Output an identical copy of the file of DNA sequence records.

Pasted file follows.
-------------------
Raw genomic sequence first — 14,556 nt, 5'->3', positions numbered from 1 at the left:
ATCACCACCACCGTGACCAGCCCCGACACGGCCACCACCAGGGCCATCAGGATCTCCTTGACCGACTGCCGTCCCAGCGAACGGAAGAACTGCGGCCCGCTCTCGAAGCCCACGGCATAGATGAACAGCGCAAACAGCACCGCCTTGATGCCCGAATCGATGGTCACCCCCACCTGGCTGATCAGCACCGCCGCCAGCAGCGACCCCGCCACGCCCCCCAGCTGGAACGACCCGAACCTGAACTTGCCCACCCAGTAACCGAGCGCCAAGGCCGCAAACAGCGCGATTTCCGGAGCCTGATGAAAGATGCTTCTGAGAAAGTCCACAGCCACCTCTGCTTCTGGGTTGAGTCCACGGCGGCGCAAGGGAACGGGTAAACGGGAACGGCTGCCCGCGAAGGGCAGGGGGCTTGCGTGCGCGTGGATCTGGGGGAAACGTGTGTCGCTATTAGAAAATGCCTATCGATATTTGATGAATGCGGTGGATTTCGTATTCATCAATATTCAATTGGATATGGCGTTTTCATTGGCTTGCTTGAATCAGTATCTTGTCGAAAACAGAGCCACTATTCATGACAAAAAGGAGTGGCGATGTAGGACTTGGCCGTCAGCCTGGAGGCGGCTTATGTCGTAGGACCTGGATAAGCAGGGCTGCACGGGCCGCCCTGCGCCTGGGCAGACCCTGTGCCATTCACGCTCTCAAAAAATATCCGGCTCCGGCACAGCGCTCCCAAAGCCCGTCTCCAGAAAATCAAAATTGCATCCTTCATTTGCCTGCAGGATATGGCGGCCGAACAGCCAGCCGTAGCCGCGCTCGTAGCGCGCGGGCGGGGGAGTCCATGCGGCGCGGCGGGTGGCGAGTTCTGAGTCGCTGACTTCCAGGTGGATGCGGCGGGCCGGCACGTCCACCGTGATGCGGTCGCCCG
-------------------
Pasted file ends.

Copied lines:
Raw genomic sequence first — 14,556 nt, 5'->3', positions numbered from 1 at the left:
ATCACCACCACCGTGACCAGCCCCGACACGGCCACCACCAGGGCCATCAGGATCTCCTTGACCGACTGCCGTCCCAGCGAACGGAAGAACTGCGGCCCGCTCTCGAAGCCCACGGCATAGATGAACAGCGCAAACAGCACCGCCTTGATGCCCGAATCGATGGTCACCCCCACCTGGCTGATCAGCACCGCCGCCAGCAGCGACCCCGCCACGCCCCCCAGCTGGAACGACCCGAACCTGAACTTGCCCACCCAGTAACCGAGCGCCAAGGCCGCAAACAGCGCGATTTCCGGAGCCTGATGAAAGATGCTTCTGAGAAAGTCCACAGCCACCTCTGCTTCTGGGTTGAGTCCACGGCGGCGCAAGGGAACGGGTAAACGGGAACGGCTGCCCGCGAAGGGCAGGGGGCTTGCGTGCGCGTGGATCTGGGGGAAACGTGTGTCGCTATTAGAAAATGCCTATCGATATTTGATGAATGCGGTGGATTTCGTATTCATCAATATTCAATTGGATATGGCGTTTTCATTGGCTTGCTTGAATCAGTATCTTGTCGAAAACAGAGCCACTATTCATGACAAAAAGGAGTGGCGATGTAGGACTTGGCCGTCAGCCTGGAGGCGGCTTATGTCGTAGGACCTGGATAAGCAGGGCTGCACGGGCCGCCCTGCGCCTGGGCAGACCCTGTGCCATTCACGCTCTCAAAAAATATCCGGCTCCGGCACAGCGCTCCCAAAGCCCGTCTCCAGAAAATCAAAATTGCATCCTTCATTTGCCTGCAGGATATGGCGGCCGAACAGCCAGCCGTAGCCGCGCTCGTAGCGCGCGGGCGGGGGAGTCCATGCGGCGCGGCGGGTGGCGAGTTCTGAGTCGCTGACTTCCAGGTGGATGCGGCGGGCCGGCACGTCCACCGTGATGCGGTCGCCCG